RIP FutureGen: Energy Department Kills Troubled Bush-Era Coal Electricity Project

A 12-year-old vision for a public-private partnership to create an advanced, climate-friendly coal-fired power plant has come to an apparent end.

The smoke stacks at American Electric Power's (AEP) Mountaineer coal power plant in New Haven, West Virginia, October 30, 2009. In cooperation with AEP, the French company Alstom unveiled the world's largest carbon capture facility at a coal plant, so called 'clean coal,' which will store around 100,000 metric tonnes of carbon dioxide a year 2,1 kilometers (7,200 feet) underground. (National Journal)

The Energy Department is walking away from FutureGen, a public-private effort to create a power plant that traps and stores carbon emissions, which began but faltered under President George W. Bush and was revived by the Obama administration.

DOE is yanking funding for the project that was authorized to receive $1.1 billion in funding via the 2009 stimulus law, though the bulk was never spent.

Bush, who proposed FutureGen in 2003, envisioned a pioneering plant that would demonstrate sophisticated technology that uses coal cleanly on a commercial scale. Since then, other projects designed to trap power-plant emissions have begun moving ahead, though large-scale carbon capture remains far from widespread commercial deployment in the electricity sector.

"The U.S. Department of Energy has directed the suspension of FutureGen 2.0 project development activities. The DOE has concluded that there is insufficient time to complete the project before federal funding expires in September 2015," said Ken Humphreys, CEO of the FutureGen Alliance, the private-industry side of the initiative.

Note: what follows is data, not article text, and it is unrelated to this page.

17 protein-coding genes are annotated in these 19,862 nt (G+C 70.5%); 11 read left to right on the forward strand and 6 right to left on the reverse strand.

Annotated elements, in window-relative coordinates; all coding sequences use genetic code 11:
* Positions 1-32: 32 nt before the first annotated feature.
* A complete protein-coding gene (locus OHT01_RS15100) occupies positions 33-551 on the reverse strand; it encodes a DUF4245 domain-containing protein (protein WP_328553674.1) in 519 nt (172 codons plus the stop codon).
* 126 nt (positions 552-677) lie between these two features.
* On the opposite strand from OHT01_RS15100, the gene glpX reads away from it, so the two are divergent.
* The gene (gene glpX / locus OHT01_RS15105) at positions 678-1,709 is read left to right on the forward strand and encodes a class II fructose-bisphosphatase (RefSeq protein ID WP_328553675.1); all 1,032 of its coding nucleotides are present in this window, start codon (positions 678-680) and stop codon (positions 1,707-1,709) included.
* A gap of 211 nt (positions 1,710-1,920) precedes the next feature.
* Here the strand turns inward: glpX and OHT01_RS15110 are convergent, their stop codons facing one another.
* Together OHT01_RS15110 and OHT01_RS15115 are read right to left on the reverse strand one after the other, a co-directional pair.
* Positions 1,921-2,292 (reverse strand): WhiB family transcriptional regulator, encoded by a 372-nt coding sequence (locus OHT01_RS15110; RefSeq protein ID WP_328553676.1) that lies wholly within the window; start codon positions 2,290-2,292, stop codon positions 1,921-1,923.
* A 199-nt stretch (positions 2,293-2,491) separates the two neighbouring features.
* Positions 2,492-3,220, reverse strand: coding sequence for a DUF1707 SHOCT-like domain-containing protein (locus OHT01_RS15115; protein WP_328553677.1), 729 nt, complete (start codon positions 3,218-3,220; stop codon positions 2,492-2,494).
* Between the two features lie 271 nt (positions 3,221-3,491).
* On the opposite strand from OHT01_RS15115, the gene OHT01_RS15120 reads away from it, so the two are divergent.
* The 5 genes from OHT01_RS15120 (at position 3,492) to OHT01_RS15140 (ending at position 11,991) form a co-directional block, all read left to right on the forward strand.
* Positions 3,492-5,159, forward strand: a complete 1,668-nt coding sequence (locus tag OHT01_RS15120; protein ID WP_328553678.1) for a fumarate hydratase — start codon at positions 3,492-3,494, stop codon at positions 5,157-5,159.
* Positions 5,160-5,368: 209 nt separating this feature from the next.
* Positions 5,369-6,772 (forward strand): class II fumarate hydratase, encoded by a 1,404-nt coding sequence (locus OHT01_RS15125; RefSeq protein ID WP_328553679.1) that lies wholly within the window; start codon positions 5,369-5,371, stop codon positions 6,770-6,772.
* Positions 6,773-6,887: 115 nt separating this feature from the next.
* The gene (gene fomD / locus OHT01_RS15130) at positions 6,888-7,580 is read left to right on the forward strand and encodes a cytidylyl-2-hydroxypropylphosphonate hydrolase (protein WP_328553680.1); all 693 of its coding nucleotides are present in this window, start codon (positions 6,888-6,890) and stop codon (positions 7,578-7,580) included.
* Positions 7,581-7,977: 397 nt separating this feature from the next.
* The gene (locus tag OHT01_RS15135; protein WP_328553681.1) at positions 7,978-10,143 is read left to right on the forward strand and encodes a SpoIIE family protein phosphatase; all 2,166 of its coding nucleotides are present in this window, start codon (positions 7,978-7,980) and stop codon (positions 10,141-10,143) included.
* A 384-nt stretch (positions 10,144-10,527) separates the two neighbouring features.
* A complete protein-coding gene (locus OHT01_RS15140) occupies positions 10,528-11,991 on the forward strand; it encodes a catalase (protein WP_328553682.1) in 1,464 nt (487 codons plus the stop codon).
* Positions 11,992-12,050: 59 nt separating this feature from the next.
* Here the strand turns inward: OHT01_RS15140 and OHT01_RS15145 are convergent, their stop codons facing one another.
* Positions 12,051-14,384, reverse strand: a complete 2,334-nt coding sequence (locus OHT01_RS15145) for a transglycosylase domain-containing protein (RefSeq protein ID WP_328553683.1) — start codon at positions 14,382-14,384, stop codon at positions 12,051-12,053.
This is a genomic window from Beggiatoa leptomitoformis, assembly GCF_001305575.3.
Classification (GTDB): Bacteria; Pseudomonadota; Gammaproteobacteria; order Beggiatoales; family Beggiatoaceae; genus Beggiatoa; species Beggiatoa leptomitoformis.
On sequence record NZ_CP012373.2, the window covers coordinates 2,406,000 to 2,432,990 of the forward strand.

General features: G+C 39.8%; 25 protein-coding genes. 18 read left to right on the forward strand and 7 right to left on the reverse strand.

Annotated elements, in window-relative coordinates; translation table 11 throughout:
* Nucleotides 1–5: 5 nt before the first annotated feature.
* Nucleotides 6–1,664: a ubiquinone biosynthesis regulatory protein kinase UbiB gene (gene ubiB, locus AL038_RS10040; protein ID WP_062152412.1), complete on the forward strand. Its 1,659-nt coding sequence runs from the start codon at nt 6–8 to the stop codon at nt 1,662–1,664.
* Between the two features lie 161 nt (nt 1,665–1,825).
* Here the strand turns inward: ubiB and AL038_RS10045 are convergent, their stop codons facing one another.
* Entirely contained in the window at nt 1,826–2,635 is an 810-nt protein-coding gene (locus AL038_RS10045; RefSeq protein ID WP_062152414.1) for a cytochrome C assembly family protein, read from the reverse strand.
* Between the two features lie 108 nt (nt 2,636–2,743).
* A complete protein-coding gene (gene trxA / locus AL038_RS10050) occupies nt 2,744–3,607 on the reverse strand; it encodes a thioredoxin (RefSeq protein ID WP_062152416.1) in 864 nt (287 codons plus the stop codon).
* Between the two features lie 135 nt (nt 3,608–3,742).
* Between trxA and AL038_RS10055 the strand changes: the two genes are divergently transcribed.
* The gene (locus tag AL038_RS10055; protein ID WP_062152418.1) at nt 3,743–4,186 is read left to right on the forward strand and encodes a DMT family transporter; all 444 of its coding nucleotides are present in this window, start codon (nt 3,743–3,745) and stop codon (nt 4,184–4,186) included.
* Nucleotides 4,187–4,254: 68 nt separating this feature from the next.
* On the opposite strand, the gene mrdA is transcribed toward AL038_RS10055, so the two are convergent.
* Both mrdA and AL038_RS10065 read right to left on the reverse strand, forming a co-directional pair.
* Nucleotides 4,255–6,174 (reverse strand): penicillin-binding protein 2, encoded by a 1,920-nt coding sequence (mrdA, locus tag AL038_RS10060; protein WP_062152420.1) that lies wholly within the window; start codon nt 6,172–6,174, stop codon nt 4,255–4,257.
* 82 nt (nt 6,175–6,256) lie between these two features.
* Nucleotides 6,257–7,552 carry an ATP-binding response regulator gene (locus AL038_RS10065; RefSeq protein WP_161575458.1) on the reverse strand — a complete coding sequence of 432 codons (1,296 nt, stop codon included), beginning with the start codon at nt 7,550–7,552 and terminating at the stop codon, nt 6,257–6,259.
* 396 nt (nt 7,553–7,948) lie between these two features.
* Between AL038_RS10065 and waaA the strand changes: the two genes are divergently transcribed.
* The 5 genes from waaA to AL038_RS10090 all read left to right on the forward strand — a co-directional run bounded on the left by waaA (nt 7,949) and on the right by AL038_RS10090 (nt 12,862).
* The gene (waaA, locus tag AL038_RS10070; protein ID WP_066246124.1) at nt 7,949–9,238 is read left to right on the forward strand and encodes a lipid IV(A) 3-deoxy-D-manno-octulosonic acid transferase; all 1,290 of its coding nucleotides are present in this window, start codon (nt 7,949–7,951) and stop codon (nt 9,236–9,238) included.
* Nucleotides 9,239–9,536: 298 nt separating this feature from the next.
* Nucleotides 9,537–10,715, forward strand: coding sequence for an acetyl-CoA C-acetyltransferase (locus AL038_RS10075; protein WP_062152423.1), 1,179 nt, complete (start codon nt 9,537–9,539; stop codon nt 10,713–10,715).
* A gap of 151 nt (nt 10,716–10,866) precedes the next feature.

"In order to best protect taxpayer interests, the Department of Energy has initiated a structured closeout of federal support for the project that will help maximize the value of investments to date while minimizing ongoing risks and further costs," DOE spokesman Bill Gibbons said.

The Bush administration shelved FutureGen in 2008 as costs soared for the project, which was slated for construction in Illinois. The Obama administration later reimagined and revived FutureGen as a scaled-back project to retrofit an existing plant. (The Congressional Research Service has a history of the project and its costs through the years here.)

Of the $1.1 billion in stimulus cash, DOE has spent $116.5 million since 2010 for work on the power plant, and another $86 million was spent on the underground site envisioned for carbon storage and related infrastructure, the department said.

While the administration is not going forward with FutureGen, DOE said it's not a total loss.

"While this is an unfortunate outcome, the Department acquired valuable information and tangible benefits from the work accomplished to date. That progress will continue to benefit our broad clean coal portfolio, helping to further the deployment of carbon capture and storage projects and the development of next-generation technologies," Gibbons said.

DOE also noted several billion in federal funding committed for other "clean coal" efforts, vowing that it "remains committed to advancing the widespread deployment" of the technologies.

Sen. Dick Durbin of Illinois, the upper chamber's second-ranking Democrat, mourned the loss of the project in his state.

"The Secretary of Energy informed me that because the FutureGen Alliance was unable to secure the private financing necessary to meet the conditions of the project, the Department of Energy has been forced to end their participation. This is a huge disappointment for both Central Illinois and supporters of clean coal technology," Durbin said in a statement Tuesday evening.

Humphreys said that while the Alliance believes there are "solutions to address the impending deadline," the group "must comply with DOE's directive." The group has lost members over the years, including power giants Southern Co. and American Electric Power, but still includes some major coal producers.